Divorce itself is a matter of extreme complexity and has a long-lasting negative impact on each of the family members. It destroys individuals emotionally, disrupts their financial stability, and makes the future of the children hazy.
The issues that surround divorce are difficult to handle and come with several challenges and complications. The most sensitive post-divorce matters are spousal support, child support, and child custody and visitation. When these matters are taken to court, the whole family goes through a difficult time, recovering from which is very difficult.
Child support after Divorce in San Diego
Child support is a monthly payment that a parent pays the other parent to support the well-being of their minor child. SEE California Family Code section 4053.
Income Determination for Child support
Under the California Family Law, the income for child support includes all streams of income source such as salaries, wages, bonuses, rents from rental property, pension, dividends, and trust or annuity income. However, income does not include payments of child support actually received or income derived from public assistance. Therefore, you will need the assistance of a professional attorney to determine the actual income for child support. See Family Code section 4058.
Other Possible Incomes
Some individuals enjoy benefits that lower their overall cost of living. These benefits can sometimes be a part of their employment or self-employment income. These benefits may include rent-free residence, transportation allowances, and meal allowances. The Family Law Court may include these benefits in the determination of income for child support. In some cases, the Court also includes recurring monetary gifts from parents as part of the income.
Lying or Under-Reporting Income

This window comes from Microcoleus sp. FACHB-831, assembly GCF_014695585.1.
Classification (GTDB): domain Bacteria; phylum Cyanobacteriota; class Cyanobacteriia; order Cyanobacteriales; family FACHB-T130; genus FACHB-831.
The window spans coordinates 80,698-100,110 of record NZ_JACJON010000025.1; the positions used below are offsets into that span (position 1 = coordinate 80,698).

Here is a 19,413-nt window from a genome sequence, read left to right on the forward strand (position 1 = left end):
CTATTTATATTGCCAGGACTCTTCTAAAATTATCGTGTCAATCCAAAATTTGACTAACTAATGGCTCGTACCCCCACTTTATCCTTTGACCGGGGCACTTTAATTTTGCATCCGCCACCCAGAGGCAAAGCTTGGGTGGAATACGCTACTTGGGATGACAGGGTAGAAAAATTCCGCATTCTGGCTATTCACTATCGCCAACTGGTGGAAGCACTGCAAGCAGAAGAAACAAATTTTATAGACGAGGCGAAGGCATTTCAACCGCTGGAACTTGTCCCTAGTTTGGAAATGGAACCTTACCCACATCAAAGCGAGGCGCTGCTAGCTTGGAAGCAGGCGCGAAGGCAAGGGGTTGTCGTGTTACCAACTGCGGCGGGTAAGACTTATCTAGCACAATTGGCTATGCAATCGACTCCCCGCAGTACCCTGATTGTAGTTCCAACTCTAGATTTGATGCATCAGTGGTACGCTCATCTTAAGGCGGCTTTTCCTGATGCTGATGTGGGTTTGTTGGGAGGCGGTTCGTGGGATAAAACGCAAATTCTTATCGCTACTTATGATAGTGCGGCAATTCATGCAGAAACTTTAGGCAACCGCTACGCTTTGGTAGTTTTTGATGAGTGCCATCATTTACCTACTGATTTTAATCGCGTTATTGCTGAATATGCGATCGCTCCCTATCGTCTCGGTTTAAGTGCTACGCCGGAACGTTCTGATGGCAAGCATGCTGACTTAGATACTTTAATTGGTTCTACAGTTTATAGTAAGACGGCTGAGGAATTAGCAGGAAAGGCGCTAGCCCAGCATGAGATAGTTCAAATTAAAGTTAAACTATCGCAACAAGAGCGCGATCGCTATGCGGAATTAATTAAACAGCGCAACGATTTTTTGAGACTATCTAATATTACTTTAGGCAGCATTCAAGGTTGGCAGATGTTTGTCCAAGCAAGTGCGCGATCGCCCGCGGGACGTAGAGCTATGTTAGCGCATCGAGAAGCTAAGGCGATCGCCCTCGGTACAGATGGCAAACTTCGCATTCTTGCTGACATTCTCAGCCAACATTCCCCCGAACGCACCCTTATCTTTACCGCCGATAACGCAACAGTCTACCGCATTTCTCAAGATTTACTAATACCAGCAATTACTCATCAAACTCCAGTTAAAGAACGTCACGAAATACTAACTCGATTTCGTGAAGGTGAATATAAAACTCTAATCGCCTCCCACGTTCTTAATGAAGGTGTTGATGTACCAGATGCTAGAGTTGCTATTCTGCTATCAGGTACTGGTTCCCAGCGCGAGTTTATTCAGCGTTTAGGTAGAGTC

One of the most common issues in child support cases is that a parent lies about their income or under-report their income. In a situation where a parent lies about the income, the court turns to the party’s tax returns. Until a party provides evidence that the information on their tax returns is outdated or not reliable, the Court relies on their tax returns to determine the parent’s gross income. See Family Code 3900 and 3901.
If the tax return information is not reliable, there are other methods the Court may use to determine the parent’s income. The ways of determining income for child support includes profit and loss statements, credit card statements, loan applications, the total monthly expenses, and a party may request the use of a forensic CPA.
Lying or under-reporting income may be perjury, which is a crime under Californian law, and the parent who is involved in it may incur repercussions by the Court. If the court is unable to properly calculate a parent’s income, it may make very unfavorable presumptions about that parent’s income.
Refusal to Work or Case of Underemployment
A common, occurring issue in child support is when one parent has to face a child support order and the other parent is not working, despite being capable of working and earning a living. In a situation like this, the Court considers the parent’s earning capacity. Under the California Child Support Law, the earning capacity breaks in two parts which are the ability to earn an income and the opportunity, and the Court has the ability to impute wages on an under employ or unemployed parent based on those factors.
Child support is one of the toughest matters of a divorce. Hire a child support attorney in San Diego by calling the Law Office of Doppelt and Forney, APLC today at 800-769-4748. You can also get a free 30-minute consultation with our knowledgeable divorce attorneys in San Diego.